Tr’ondëk Hwëch’in Fall Harvest Culture Camp Celebrates a Timeless Tradition

(Clockwise from top left) Natasha Ayoub and Debbie Nagano cleaning a moose head. Leigh Joseph gives a tea blending workshop. Angie Joseph Rear cleaning a grouse. R.J. Nagano smoking chum salmon. Photos by Tess Crocker.

This past weekend the Tr’ondëk Hwëch’in First Nation held their Fall Harvest Culture Camp at Forty Mile. This is an annual event where traditional knowledge is shared with youth and adults.

Forty Mile is  77 km down the Yukon river from Dawson City at the confluence of the Yukon and Fortymile Rivers. It is known as the oldest town in the Yukon, but  was largely abandoned during the Klondike Gold Rush. The location is currently a historic site co-owned and co-managed by Tr’ondëk Hwëch’in and the Government of Yukon.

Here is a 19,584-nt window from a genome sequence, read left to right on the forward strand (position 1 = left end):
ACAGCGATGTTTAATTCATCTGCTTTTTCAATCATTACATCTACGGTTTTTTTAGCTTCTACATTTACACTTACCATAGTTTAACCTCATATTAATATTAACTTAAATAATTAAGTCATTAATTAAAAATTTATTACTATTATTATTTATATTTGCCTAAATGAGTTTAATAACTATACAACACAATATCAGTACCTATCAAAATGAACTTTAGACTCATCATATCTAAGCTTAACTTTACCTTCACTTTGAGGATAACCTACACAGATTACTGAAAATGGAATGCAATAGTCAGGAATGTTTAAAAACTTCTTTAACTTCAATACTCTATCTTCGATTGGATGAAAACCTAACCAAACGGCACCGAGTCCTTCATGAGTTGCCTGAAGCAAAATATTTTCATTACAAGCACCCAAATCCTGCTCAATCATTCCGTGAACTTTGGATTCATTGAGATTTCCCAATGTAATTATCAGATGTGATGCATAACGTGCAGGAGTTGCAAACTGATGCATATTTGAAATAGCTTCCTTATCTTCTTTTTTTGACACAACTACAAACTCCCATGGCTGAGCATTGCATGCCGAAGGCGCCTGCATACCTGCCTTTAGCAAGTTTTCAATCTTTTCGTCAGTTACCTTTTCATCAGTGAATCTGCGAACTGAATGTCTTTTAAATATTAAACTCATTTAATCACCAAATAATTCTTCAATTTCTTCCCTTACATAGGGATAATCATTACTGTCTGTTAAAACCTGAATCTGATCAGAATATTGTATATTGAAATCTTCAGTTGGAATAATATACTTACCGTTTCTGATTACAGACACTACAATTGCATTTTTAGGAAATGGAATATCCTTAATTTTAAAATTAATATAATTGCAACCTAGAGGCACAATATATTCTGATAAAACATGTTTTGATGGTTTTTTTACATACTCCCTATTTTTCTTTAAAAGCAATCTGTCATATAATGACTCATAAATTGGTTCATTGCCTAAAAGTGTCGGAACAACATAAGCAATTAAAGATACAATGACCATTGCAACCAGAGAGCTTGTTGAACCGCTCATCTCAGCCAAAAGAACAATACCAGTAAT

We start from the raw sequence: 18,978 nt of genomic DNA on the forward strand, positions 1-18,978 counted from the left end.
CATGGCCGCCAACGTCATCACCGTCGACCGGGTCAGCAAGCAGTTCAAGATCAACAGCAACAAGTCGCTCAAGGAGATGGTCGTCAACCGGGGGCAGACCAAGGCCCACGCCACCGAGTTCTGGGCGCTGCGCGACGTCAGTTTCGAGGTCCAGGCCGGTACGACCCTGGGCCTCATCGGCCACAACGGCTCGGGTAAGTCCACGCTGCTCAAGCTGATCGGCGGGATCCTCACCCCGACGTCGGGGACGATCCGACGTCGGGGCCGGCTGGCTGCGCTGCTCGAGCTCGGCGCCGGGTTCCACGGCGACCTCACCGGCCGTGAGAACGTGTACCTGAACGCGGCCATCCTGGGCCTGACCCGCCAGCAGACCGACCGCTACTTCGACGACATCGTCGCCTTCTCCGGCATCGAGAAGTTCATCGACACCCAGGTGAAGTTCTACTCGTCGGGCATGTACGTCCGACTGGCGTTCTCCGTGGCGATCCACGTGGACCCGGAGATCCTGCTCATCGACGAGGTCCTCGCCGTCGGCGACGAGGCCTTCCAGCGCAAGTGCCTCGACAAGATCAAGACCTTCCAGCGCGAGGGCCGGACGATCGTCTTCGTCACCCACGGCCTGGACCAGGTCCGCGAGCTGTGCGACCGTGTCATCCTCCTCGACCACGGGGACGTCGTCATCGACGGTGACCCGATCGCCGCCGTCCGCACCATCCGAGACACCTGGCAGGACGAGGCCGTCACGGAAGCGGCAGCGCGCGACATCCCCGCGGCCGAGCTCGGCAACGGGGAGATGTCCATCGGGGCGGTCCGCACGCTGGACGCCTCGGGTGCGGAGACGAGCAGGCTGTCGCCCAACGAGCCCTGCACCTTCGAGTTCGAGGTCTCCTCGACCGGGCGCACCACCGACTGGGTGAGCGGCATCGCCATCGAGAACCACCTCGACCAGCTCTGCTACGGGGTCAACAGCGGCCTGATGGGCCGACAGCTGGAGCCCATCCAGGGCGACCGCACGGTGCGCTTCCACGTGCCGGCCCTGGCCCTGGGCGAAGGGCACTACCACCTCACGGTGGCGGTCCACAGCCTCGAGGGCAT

Forty Mile has a much longer history, however, as a harvest area used by First Nations for generations. This location was one of the major fall river-crossing points of the Fortymile caribou herd. Hunters would intercept the herd here as it crossed the Yukon River. In spring and summer, it was the site of an important Arctic grayling and salmon fishery.

The Fall Harvest Culture Camp saw harvesting of moose, chum salmon, and grouse, as well as wild plants and berries from the forest.  It was a successful harvest, taking place in a beautiful and peaceful location, and overall a wonderful weekend.

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